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Parts Of Former FATA Still Enforcing Collective Responsibility


Gandao, a picturesque region in Pakistan western Kurram tribal district is believed to have deposits of diamonds, soapstone and other minerals.

For more than a century, Pashtun tribes in northwest Pakistan chafed under a draconian law, called the Frontier Crimes Regulation (FCR), that held entire clans and communities responsible for crime committed by an individual or any offense happening on their territory.

Islamabad formally ended the law this year by merging the Federally Administered Tribal Areas (FATA) into the adjacent province of Khyber Pakhtunkhwa. But in one part of former FATA, scores of members of rival clans were recently arrested in an apparent bid to establish government authority by enforcing collective responsibility.

Ubaid Chamkani says authorities in the northwestern Kurram tribal district recently arrested scores of men from their Haji Khel clan after a dispute with the residents of Gandao, where a government contractor is mining for diamonds, soapstone and other minerals.

Both communities claim a share of the proceeds from the mining, saying their members should benefit from the natural resources in their homeland. The dispute threatened to turn violent after they called on members to pick up arms and closed the road accessing the region.

“The local administration is so used to the FCR that they invoked it to mass arrest people here,” Chamkani told Radio Mashaal. “[Late last month,] they arrested more than 60 people, including the sick and the elderly. Some are older than 70 or 80, while some suffer from serious ailments such as heart conditions.”

The authorities, however, released some of those who had been arrested on September 7, but many Haji Khel members remain in prison without legal recourse.

“This is a not a minor issue. It could destroy peace in the region for a very long time by fomenting rivalries, disputes, and vendettas,” says Daud Chamkani, a tribal leader. “We ask the authorities to release our people and resolve the dispute soon.”

Obaid Chamkani says the detainees are being pressured into giving up their opposition to the local mining project.

“The local administration is doing whatever they want. They are still operating under the FCR,” he says. “These people were arrested just because they were members of a certain clan. Many are older than 60, which is even a violation of the FCR.”

Arshad Jamil, an assistant commissioner or senior civilian administrator in Kurram, says the arrests were made to prevent bloodshed, establish stability, and open the roads.

“The members of the rival sides were armed and had blocked a road, so we arrested them,” he says. “They had challenged the government’s authority and taken the law into their own hands.”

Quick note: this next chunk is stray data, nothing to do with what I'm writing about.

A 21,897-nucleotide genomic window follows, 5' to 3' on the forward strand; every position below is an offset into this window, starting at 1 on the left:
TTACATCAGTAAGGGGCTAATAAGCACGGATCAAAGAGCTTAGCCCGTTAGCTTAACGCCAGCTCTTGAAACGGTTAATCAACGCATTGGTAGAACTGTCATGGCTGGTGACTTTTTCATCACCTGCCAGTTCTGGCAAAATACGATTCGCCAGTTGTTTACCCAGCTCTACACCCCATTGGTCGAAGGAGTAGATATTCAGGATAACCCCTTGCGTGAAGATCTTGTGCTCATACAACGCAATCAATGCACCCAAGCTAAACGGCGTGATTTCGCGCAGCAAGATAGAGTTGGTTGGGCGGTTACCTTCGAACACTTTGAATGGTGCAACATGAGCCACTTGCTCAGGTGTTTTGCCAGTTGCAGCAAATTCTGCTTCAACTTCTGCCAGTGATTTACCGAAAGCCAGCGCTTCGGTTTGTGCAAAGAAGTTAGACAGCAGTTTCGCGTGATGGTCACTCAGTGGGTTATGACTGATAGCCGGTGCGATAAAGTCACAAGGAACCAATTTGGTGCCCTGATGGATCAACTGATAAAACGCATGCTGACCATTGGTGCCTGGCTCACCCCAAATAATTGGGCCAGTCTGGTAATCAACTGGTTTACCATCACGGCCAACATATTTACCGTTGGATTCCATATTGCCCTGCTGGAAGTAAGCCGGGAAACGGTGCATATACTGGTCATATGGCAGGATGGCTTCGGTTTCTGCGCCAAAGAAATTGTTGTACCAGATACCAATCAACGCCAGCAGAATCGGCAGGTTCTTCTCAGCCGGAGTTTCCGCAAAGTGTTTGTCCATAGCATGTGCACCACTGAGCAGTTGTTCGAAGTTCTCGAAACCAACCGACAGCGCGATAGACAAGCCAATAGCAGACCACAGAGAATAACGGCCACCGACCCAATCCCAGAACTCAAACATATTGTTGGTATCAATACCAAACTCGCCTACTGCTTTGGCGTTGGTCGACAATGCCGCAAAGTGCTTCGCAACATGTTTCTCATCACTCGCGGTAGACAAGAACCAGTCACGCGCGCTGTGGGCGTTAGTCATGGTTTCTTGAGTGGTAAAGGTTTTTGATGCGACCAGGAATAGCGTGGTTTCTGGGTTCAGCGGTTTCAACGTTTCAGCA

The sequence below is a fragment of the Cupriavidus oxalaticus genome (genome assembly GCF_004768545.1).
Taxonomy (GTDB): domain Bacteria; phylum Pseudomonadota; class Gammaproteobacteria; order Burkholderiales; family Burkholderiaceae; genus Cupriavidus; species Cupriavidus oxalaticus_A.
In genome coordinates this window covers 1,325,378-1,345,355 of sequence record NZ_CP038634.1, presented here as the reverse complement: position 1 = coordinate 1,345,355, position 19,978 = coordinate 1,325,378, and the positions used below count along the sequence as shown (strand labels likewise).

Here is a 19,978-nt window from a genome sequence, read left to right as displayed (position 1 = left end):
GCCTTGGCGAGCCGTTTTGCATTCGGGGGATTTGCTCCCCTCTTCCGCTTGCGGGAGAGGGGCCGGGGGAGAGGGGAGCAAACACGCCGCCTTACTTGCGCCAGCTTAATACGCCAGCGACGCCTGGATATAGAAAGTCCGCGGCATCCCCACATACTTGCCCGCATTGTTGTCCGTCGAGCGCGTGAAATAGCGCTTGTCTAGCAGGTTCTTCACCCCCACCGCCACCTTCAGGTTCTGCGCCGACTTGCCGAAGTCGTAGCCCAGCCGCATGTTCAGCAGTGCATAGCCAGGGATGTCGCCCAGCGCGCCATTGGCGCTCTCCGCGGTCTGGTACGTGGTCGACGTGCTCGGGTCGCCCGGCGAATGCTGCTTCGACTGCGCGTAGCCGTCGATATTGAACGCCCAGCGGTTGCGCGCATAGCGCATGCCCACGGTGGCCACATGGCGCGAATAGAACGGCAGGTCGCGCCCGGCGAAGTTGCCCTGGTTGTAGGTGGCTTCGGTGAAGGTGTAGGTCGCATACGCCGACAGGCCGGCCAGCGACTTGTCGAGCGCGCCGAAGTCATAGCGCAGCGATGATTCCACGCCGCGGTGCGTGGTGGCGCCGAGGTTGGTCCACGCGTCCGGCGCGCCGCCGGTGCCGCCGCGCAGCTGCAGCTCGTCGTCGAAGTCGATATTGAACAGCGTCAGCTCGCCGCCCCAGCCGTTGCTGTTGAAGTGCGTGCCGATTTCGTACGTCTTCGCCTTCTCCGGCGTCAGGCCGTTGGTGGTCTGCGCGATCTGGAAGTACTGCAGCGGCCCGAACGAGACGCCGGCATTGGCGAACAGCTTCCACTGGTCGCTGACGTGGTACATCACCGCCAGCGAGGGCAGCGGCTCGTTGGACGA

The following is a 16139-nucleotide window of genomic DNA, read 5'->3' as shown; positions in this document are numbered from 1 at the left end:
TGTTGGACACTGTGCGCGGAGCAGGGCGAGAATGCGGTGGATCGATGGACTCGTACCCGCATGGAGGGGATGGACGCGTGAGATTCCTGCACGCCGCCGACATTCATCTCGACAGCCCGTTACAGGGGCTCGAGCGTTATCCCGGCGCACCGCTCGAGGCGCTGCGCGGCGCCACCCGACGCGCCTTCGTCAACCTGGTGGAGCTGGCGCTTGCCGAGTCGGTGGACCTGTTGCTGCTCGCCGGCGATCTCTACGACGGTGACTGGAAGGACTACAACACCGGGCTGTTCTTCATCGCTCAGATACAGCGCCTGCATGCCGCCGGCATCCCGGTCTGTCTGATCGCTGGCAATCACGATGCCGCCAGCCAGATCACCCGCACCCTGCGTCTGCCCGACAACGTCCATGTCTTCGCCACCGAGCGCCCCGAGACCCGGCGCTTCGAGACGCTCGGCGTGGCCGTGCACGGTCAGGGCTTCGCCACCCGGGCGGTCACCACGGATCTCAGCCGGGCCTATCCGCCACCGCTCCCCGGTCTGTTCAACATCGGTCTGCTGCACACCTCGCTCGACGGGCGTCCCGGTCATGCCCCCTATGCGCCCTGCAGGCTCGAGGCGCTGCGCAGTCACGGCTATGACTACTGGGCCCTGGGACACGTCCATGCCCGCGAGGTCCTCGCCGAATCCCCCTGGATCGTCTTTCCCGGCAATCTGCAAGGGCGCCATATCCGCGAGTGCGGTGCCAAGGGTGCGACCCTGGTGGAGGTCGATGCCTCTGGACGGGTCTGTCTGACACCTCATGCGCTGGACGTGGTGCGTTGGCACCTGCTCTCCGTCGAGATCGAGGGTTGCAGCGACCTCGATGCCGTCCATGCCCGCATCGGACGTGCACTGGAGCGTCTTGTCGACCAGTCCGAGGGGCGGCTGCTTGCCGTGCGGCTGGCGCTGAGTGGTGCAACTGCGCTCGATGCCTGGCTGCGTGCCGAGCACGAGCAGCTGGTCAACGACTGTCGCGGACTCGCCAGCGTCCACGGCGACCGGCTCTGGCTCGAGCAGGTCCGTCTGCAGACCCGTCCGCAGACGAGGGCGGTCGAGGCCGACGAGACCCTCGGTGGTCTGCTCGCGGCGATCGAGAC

Jamil says the government wants to resolve the dispute between the Haji Khel and Gandao residents by facilitating a jirga or tribal council. “We want them to amiably and peacefully resolve their problems,” he says.

FATA was formally merged into Khyber Pakhtunkhwa in May. Its seven districts and adjacent territories form an arch along Pakistan’s western border with Afghanistan. While the region is being run under interim rules, the process of overhauling and reforming the impoverished region is a daunting task further complicated by bureaucratic inertia, power struggles, and turf wars.

Since 2003, tens of thousands of FATA residents have been killed and millions more displaced because of their homeland’s status as the epicenter for the global war on terrorism. The region’s recent history weighs heavy on government efforts to integrate it into Pakistan’s legal, economic, and political mainstream.

Senior civilian and military officials posted in the region have faced little to no accountability. Residents and analysts see the bureaucracy as reluctant to give up its erstwhile fiefdom.

“These western districts [of former FATA in Khyber Pakhtunkhwa] are in legal limbo,” former lawmaker Afrasiab Khattak says, adding that while all legal protections offered by Pakistani law have been officially extended to the tribal areas, the local authorities seem reluctant to enforce them.

“The military and civil bureaucracy wants to prolong the status quo to further squeeze the dying system [in FATA],” he says.

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    Abubakar Siddique

    Abubakar Siddique, the editor of RFE/RL's Gandhara website, is a journalist specializing in coverage of Afghanistan and Pakistan. He is the author of The Pashtun Question: The Unresolved Key To The Future Of Pakistan And Afghanistan. 

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